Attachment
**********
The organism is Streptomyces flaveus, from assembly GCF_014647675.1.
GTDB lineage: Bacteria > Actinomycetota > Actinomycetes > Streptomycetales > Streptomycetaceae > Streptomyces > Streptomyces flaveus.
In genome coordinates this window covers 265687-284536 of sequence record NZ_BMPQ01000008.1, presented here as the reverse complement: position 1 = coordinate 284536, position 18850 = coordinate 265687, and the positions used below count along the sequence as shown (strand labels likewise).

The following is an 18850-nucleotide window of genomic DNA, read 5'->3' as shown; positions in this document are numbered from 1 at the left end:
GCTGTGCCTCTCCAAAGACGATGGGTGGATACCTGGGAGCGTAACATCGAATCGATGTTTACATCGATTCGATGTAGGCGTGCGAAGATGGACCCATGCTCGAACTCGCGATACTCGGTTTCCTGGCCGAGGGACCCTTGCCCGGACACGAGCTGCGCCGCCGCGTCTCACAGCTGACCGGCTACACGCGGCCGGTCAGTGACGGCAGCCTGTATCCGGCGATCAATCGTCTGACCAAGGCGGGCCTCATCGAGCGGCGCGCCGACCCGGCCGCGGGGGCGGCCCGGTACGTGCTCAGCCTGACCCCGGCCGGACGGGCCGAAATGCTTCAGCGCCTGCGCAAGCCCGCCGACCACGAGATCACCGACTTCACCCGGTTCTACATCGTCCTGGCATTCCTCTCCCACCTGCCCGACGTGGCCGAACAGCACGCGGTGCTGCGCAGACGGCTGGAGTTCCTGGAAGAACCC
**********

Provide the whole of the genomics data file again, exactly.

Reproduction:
The organism is Streptomyces flaveus, from assembly GCF_014647675.1.
GTDB lineage: Bacteria > Actinomycetota > Actinomycetes > Streptomycetales > Streptomycetaceae > Streptomyces > Streptomyces flaveus.
In genome coordinates this window covers 265687-284536 of sequence record NZ_BMPQ01000008.1, presented here as the reverse complement: position 1 = coordinate 284536, position 18850 = coordinate 265687, and the positions used below count along the sequence as shown (strand labels likewise).

The following is an 18850-nucleotide window of genomic DNA, read 5'->3' as shown; positions in this document are numbered from 1 at the left end:
GCTGTGCCTCTCCAAAGACGATGGGTGGATACCTGGGAGCGTAACATCGAATCGATGTTTACATCGATTCGATGTAGGCGTGCGAAGATGGACCCATGCTCGAACTCGCGATACTCGGTTTCCTGGCCGAGGGACCCTTGCCCGGACACGAGCTGCGCCGCCGCGTCTCACAGCTGACCGGCTACACGCGGCCGGTCAGTGACGGCAGCCTGTATCCGGCGATCAATCGTCTGACCAAGGCGGGCCTCATCGAGCGGCGCGCCGACCCGGCCGCGGGGGCGGCCCGGTACGTGCTCAGCCTGACCCCGGCCGGACGGGCCGAAATGCTTCAGCGCCTGCGCAAGCCCGCCGACCACGAGATCACCGACTTCACCCGGTTCTACATCGTCCTGGCATTCCTCTCCCACCTGCCCGACGTGGCCGAACAGCACGCGGTGCTGCGCAGACGGCTGGAGTTCCTGGAAGAACCC